Joseph K. Dixon
(1856-1926)

Photographies

Joseph K. Dixon
(1856-1926)

Curley Custer Scout – Crow

Expéditions Wanamaker, 1908-1913
Photogravure originale, extraite de « The Vanishing Race: The Last Great Indian Council », 1913

Dimensions: 24.8 cm x 16.5 cm
Avec le cadre : 32 cm x 27 cm

Ex collection Paul Coze (1903 – 1974), France
Ex collection Daniel Dubois, France
Acquis ci-dessus

Dixon Curley Custer Scout / Galerie Flak Prix : nous consulter
Here is an except of how Dixon presents Curley in his book “The Vanishing Race: The Last Great Indian Council”, 1913 page 154:

Curly, a Reno Crow, was born on the Little Rosebud, Montana, and is fifty-seven years of age. He has the bearing, grace and dignity of an orator. His name will also go down in history as one of the leading scouts who trailed for General Custer the Indian camp, and as the last of his scouts on the fated field where Custer and his command were slain. At times he is taciturn and solemn, and then bubbles over with mirthfulness. At the council held on the Crow Reservation, in October, 1907, with reference to the opening of unoccupied lands, Curly uttered this eloquent speech:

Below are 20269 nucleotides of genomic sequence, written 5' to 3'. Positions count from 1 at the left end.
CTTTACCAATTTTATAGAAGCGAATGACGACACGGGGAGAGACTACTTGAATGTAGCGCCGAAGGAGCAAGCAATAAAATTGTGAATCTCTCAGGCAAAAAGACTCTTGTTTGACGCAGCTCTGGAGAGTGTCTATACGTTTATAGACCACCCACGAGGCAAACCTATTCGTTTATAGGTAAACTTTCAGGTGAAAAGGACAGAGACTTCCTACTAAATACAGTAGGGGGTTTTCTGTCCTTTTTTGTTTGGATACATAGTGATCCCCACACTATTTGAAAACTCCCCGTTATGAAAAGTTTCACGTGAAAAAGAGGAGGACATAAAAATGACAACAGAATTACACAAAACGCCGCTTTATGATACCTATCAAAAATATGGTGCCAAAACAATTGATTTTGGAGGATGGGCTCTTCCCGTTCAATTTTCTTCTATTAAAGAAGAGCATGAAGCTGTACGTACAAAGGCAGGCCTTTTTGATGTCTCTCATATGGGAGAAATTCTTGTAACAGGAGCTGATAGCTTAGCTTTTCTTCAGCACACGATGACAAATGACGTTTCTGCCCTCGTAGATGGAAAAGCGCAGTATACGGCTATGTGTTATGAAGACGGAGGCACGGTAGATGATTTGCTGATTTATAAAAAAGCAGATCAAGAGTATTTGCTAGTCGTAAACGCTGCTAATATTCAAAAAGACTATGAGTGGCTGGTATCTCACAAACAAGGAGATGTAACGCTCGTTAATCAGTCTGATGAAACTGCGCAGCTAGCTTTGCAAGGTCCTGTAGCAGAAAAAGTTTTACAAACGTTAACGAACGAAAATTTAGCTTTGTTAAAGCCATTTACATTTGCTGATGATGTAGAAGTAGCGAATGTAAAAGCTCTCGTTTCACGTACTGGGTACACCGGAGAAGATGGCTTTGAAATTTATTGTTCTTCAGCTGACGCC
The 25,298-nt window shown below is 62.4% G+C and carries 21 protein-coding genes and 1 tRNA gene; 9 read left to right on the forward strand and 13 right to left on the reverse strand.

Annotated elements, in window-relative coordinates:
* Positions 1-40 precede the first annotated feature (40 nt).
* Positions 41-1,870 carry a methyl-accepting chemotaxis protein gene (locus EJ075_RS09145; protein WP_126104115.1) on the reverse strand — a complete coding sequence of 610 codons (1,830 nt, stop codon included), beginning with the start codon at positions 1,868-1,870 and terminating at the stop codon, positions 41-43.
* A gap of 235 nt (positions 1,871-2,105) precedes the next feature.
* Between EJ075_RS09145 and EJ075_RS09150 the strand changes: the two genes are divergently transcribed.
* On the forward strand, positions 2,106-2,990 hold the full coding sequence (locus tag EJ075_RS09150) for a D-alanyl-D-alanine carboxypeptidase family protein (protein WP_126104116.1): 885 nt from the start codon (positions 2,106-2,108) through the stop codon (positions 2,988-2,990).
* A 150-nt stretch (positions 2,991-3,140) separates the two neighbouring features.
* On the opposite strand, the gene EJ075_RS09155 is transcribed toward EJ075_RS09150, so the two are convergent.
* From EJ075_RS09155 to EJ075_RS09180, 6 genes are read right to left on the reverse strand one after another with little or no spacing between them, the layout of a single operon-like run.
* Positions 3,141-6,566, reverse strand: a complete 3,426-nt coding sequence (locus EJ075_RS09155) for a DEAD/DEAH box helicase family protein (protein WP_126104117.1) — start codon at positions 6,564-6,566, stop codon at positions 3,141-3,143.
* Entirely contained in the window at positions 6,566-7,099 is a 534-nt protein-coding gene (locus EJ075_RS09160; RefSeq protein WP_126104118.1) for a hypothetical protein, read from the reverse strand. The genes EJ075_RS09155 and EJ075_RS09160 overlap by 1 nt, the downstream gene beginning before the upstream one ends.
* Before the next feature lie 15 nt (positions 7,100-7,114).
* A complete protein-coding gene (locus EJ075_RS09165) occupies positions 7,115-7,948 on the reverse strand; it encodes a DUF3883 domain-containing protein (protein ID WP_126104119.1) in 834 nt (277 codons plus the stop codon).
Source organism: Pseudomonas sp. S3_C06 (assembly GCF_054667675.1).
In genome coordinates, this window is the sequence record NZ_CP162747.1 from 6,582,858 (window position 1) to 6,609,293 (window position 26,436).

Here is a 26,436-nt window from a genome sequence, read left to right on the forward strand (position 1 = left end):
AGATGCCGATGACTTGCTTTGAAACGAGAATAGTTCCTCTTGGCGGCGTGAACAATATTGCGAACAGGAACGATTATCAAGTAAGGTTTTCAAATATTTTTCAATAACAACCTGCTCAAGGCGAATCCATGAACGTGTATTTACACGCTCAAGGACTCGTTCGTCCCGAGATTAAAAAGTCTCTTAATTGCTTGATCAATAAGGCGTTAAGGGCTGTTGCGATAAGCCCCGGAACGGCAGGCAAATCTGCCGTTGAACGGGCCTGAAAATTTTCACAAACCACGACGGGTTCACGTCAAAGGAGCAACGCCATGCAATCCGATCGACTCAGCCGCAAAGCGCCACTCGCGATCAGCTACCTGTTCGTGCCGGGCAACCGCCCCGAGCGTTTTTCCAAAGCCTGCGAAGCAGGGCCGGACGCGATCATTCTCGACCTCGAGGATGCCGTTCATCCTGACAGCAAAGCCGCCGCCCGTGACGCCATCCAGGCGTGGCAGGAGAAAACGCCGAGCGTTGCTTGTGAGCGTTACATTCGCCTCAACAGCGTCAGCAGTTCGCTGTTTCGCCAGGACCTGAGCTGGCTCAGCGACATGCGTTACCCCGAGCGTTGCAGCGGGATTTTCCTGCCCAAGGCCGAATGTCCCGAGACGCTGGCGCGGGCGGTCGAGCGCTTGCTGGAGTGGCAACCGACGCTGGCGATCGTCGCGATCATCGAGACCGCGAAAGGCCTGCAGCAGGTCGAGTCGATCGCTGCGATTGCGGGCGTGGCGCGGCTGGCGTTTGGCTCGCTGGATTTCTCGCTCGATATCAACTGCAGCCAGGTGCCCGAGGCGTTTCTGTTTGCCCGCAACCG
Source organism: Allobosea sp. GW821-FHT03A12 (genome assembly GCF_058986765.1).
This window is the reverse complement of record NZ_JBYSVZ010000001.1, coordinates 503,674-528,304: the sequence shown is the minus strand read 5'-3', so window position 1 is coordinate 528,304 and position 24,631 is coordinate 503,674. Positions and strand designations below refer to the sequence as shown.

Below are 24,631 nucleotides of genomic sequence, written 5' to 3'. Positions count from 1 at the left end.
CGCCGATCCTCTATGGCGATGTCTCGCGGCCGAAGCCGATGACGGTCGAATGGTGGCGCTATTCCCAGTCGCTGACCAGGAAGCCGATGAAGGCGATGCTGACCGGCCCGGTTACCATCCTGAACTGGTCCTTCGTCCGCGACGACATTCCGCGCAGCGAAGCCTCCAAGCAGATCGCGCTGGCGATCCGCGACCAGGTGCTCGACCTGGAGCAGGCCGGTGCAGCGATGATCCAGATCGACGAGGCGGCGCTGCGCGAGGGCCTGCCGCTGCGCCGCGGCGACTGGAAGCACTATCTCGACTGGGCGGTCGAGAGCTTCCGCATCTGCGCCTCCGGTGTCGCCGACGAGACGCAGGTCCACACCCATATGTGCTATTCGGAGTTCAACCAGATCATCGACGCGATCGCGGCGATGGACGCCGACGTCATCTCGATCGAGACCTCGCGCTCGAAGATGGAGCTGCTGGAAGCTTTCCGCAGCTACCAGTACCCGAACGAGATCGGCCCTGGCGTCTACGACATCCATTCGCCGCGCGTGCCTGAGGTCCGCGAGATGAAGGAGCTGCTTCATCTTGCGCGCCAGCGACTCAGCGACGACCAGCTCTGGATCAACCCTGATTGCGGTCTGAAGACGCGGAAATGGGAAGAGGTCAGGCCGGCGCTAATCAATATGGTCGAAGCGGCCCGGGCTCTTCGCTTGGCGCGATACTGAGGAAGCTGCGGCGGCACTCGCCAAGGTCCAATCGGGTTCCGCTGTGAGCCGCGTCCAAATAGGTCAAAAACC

“I was a friend of General Custer. I was one of his scouts, and will say a few words. The Great Father in Washington sent you here about this land. The soil you see is not ordinary soil—it is the dust of the blood, the flesh, and bones of our ancestors. We fought and bled and died to keep other Indians from taking it, and we fought and bled and died helping the whites. You will have to dig down through the surface before you can find nature's earth, as the upper portion is Crow. The land, as it is, is my blood and my dead; it is consecrated, and I do not want to give up any portion of it.”
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